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People cross a street in Keelung, Taiwan, on May 23.ANN WANG/Reuters

The United States would intervene militarily to prevent a Chinese takeover of Taiwan, President Joe Biden said Monday in Tokyo, departing from Washington’s long-standing “strategic ambiguity” on the issue.

At a joint news conference with Japanese Prime Minister Fumio Kishida, Mr. Biden was asked if the U.S. would use force to defend Taiwan if it were attacked by China.

“Yes,” he said. “That’s the commitment we made.”

Mr. Biden accused China of “flirting with danger” by conducting repeated flybys near Taiwanese airspace and compared any potential military action against Taiwan with Russia’s invasion of Ukraine. Washington’s responsibility to act in defence of Taiwan was “a burden that’s even stronger” than any desire to assist Kyiv, Mr. Biden added.

After his comments Monday, the White House put out a statement saying its policy toward Taiwan has not changed.

“He reiterated … our commitment to peace and stability across the Taiwan Strait,” the statement said. “He also reiterated our commitment under the Taiwan Relations Act to provide Taiwan with the military means to defend itself.”

Chinese Foreign Affairs Ministry spokesman Wang Wenbin said Beijing was “strongly dissatisfied with and firmly opposed” to Mr. Biden’s remarks.

“Taiwan is an inalienable part of China’s territory,” Mr. Wang told reporters. “The Taiwan question is purely China’s internal affair and brooks no interference from any outside forces.”

He warned that China “has no room for compromise” on the issue and that other parties should not “underestimate the strong resolve, determination and capability of the Chinese people in safeguarding national sovereignty and territorial integrity.”

Washington’s position on Taiwan has long been complicated and confusing – often deliberately.

After the Chinese Civil War, when the defeated Nationalists retreated to Taiwan, the U.S. continued to recognize the now Taipei-based Republic of China. This continued until the late 1970s, when, after years of rapprochement, Washington established diplomatic ties with Beijing and cut them with Taipei.

U.S. lawmakers later passed the Taiwan Relations Act, which commits the U.S. to supporting Taiwan’s “sufficient self-defence capability” and classifies any effort to determine the island’s future by force a “threat to the peace and security of the Western Pacific” and a “grave concern to the United States.”

Whether that extends to intervening militarily, however, has never been clearly defined – a position known as “strategic ambiguity.” The fear in the past was that committing to defending Taiwan could encourage the island to declare formal independence from China, which might prompt Beijing to invade.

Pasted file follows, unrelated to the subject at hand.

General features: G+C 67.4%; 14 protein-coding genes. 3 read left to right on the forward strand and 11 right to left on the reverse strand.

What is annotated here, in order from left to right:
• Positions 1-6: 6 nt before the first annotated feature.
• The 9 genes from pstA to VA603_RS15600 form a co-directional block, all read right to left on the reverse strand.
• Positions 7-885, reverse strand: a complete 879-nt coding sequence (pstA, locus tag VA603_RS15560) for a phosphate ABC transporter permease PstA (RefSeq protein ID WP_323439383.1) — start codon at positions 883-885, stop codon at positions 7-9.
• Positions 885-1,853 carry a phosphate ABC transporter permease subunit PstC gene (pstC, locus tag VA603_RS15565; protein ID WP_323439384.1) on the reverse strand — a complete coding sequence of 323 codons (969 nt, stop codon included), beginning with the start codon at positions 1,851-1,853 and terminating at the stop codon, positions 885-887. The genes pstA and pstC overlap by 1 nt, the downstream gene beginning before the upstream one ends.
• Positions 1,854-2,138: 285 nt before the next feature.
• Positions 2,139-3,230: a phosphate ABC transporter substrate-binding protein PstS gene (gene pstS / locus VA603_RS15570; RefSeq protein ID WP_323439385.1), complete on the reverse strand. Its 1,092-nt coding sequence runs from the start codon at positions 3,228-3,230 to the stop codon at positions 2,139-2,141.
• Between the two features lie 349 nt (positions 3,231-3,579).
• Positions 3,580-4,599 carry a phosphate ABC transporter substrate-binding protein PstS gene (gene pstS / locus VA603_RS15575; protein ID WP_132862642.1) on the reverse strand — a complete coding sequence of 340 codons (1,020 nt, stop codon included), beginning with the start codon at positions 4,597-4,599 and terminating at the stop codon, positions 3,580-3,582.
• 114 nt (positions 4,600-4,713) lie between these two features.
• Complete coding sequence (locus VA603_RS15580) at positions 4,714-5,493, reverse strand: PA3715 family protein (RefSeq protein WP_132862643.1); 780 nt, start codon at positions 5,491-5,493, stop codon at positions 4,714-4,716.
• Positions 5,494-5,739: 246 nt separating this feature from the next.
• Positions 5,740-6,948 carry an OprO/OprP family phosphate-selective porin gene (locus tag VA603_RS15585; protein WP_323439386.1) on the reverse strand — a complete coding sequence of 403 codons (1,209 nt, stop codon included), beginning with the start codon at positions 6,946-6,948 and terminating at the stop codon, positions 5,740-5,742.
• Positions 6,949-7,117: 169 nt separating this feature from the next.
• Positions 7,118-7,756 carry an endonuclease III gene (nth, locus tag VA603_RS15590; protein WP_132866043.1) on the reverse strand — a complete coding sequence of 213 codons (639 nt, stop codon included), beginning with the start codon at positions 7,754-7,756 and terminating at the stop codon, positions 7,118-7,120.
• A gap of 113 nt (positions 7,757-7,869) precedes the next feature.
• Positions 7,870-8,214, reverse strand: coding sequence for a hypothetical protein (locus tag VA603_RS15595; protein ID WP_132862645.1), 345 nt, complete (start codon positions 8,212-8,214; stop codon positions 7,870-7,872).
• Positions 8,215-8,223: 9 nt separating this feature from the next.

Mr. Biden himself voted on the legislation as a senator and once criticized president George W. Bush for appearing to suggest that the U.S. would fight on Taiwan’s behalf. But in recent years, Mr. Biden has been less than ambiguous in his own statements on the matter.

In August last year, he conflated U.S. commitments to Taiwan with Washington’s responsibilities to defend other members of NATO. These comments were walked back by the White House, only for the President to essentially repeat them during a televised town hall two months later.

Mr. Biden’s apparent willingness to commit to defending Taiwan is in keeping with shifting views in Japan, where the war in Ukraine has supercharged growing concerns about China.

Last year, Japan included Taiwan in its annual defence review for the first time, and Defence Minister Nobuo Kishi said “the peace and stability of Taiwan are directly connected to Japan.”

A Chinese invasion of Taiwan could involve strikes against U.S. bases in Japan, as well as severe disruption to shipping and the economy in general across East Asia, hurting Japan even if it attempted to stay out of the conflict.

Writing last month, former Japanese prime minister Shinzo Abe urged Washington to abandon “strategic ambiguity.”

“The policy of ambiguity worked extremely well as long as the U.S. was strong enough to maintain it, and as long as China was far inferior to the U.S. in military power. But those days are over,” Mr. Abe said.

“The U.S. policy of ambiguity toward Taiwan is now fostering instability in the Indo-Pacific region, by encouraging China to underestimate U.S. resolve, while making the government in Taipei unnecessarily anxious.”

Mr. Biden would appear to agree – even if the White House insists he does not.

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